Many years ago my wife and I used to travel to sports memorabilia shows all over the country. We would target shows that had the biggest, brightest names in sports and then make a vacation out of the event-the focal point of the few days away would be the chance to enhance our memorabilia collection.
At one show we were able to meet Sandy Koufax, Johnny Bench, Joe Namath, and Muhammad Ali. I can’t explain the feeling in the room when each of those mega stars entered individually to greet adoring fans and memorabilia collectors. Each held a special place in the world of sports.
The biggest thrill of the entire day came late in the morning. Suddenly, an announcer introduced The Greatest. Muhammad Ali walked slowly into the auditorium to thunderous applause. Frankly, I had never experienced such excitement. The place was rocking. Some people were actually in tears. Muhammad had a presence unlike any I had every seen in my life. There he was-standing right in front of us. Muhammad Ali.
My wife and I were very lucky that day. Ali took a place standing on the floor as opposed to the stage. We were right in front of him. So close we could shake hands with him. But we didn’t. He was way too busy for that. He looked at my wife Lynn and gave her a huge, huge smile and a wink. His smile could melt an iceberg. And then he did his magic tricks. He was so proud of his magic tricks. And they were pretty good. He didn’t speak. He just did his magic, smiled and then proceeded to the table to sign memorabilia.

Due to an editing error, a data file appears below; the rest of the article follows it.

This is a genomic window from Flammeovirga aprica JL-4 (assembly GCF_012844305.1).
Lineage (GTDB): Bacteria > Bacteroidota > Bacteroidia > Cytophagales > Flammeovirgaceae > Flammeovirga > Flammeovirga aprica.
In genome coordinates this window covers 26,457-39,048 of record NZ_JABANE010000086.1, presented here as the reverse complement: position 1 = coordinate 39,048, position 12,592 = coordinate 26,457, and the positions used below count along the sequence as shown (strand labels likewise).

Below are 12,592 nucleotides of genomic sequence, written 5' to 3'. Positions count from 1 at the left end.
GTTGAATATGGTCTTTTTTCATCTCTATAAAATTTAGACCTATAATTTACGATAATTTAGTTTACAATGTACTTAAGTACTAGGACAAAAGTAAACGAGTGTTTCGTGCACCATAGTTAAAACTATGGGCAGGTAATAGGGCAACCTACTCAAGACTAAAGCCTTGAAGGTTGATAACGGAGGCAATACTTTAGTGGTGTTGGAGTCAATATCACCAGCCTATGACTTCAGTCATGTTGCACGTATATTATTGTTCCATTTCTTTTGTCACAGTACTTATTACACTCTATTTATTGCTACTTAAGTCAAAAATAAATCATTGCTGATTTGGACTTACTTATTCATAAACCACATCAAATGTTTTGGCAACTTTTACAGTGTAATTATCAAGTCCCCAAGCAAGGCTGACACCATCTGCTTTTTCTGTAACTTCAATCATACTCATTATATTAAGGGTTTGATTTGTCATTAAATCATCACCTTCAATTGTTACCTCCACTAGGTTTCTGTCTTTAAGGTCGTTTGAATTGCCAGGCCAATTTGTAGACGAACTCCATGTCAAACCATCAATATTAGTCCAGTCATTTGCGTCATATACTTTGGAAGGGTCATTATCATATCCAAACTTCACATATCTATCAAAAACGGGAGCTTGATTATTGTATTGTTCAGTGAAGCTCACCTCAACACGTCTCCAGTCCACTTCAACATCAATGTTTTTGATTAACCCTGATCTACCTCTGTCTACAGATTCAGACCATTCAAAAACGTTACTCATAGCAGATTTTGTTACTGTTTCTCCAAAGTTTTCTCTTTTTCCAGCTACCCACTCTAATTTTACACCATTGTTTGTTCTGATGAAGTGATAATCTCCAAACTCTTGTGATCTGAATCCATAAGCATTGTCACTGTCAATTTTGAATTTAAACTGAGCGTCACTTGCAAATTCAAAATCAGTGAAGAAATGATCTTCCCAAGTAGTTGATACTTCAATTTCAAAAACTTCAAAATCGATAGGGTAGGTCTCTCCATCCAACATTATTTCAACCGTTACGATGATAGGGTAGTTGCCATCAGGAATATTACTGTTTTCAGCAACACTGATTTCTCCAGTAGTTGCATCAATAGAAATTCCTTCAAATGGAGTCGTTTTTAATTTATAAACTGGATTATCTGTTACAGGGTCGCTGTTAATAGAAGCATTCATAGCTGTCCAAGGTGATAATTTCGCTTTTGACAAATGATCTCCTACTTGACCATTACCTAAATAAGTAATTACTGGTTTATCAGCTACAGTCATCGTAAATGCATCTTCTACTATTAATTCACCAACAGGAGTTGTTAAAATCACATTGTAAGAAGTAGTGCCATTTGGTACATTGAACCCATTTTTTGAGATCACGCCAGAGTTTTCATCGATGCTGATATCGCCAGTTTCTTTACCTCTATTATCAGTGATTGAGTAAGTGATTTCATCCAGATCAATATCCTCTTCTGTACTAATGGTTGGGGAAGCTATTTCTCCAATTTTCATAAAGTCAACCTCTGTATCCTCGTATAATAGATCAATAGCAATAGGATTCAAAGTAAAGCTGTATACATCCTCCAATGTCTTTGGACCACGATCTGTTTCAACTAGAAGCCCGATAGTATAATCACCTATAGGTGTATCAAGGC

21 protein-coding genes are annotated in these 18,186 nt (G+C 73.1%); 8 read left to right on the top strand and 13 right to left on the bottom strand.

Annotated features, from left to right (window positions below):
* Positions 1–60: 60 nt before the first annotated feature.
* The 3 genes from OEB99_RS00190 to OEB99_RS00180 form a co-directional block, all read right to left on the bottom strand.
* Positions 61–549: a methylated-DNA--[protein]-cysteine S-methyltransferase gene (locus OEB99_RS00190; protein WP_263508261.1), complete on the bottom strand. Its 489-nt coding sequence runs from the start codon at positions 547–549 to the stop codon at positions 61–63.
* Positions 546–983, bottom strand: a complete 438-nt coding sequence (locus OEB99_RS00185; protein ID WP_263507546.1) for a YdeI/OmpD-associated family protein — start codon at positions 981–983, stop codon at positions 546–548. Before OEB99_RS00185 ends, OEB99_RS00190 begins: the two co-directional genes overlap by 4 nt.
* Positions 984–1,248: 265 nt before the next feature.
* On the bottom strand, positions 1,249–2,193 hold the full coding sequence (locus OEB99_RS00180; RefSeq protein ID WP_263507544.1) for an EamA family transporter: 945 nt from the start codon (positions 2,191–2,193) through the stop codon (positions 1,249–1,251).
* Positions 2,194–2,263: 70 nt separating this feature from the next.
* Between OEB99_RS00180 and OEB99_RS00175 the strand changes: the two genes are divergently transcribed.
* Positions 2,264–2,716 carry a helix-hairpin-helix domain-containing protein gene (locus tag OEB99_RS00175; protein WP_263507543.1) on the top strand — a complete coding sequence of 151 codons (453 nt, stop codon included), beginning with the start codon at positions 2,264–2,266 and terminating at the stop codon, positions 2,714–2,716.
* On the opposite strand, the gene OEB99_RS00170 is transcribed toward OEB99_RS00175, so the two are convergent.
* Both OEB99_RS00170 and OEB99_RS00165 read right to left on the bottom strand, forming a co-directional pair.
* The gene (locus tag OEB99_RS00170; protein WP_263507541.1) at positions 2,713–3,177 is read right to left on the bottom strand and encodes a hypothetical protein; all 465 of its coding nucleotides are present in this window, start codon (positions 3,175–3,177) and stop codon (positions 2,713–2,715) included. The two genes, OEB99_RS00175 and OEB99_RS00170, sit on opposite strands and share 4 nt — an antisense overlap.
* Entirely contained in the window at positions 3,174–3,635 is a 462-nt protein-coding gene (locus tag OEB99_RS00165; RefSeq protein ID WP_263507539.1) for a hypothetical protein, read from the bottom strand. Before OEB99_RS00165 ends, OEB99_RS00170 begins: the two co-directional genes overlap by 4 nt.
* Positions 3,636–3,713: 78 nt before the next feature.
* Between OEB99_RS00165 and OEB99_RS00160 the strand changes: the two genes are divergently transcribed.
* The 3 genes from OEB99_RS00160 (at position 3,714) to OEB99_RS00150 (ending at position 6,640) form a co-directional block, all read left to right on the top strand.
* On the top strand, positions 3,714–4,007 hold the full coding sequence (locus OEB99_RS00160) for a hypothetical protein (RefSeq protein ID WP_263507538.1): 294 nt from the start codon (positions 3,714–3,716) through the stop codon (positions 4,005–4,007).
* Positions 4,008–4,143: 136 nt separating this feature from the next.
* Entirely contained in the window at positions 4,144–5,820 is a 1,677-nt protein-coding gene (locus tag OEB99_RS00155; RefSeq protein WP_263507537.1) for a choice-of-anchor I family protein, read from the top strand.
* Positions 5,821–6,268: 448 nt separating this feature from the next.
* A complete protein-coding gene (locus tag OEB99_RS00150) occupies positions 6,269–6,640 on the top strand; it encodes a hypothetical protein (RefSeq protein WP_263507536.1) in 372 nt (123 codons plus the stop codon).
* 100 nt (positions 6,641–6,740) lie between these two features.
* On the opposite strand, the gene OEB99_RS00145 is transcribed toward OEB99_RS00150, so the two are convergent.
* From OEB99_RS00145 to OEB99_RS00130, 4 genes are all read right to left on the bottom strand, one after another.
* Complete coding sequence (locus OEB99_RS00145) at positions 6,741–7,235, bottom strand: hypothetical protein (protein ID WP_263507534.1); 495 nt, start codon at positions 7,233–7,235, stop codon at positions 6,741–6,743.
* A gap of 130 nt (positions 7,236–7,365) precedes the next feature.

He signed a beautiful picture for us of himself in the ring. In addition, he signed a boxing glove. Both are on display in a prominent location in my office. Every time we look at those two items it brings back such wonderful memories of that fabulous show. I shut my eyes and see that smile and wink. He was a special, special person.
Late in his life Ali lived in Phoenix. He was a central part of the community. He sponsored a charity event called “Fight Night.” There were no fights at “fight night.” Instead, celebrities gathered to put on a dinner for charity. Basically, it was to help with research for Parkinson’s Disease-the disease Ali carried with him for years. It is the disease that robbed him of his speech and his motor skills. But it never took his heart. He had such a huge heart. Helping people. Being there for people. Speaking out against hatred and bigotry. Ali was bigger than life.
In his lifetime and during his boxing years he sounded boastful. That was his “schtick”. Few people can live up to their claims of greatness. But Ali was just that…great. In so many ways.
I remember the relationship he had with the late Howard Cossell-the sportscaster foil for Ali’s “schtick”. Those two played word games with each other for years. But it was easy to see the respect they had for one another. Cossell helped make Ali. Ali helped make Cossell.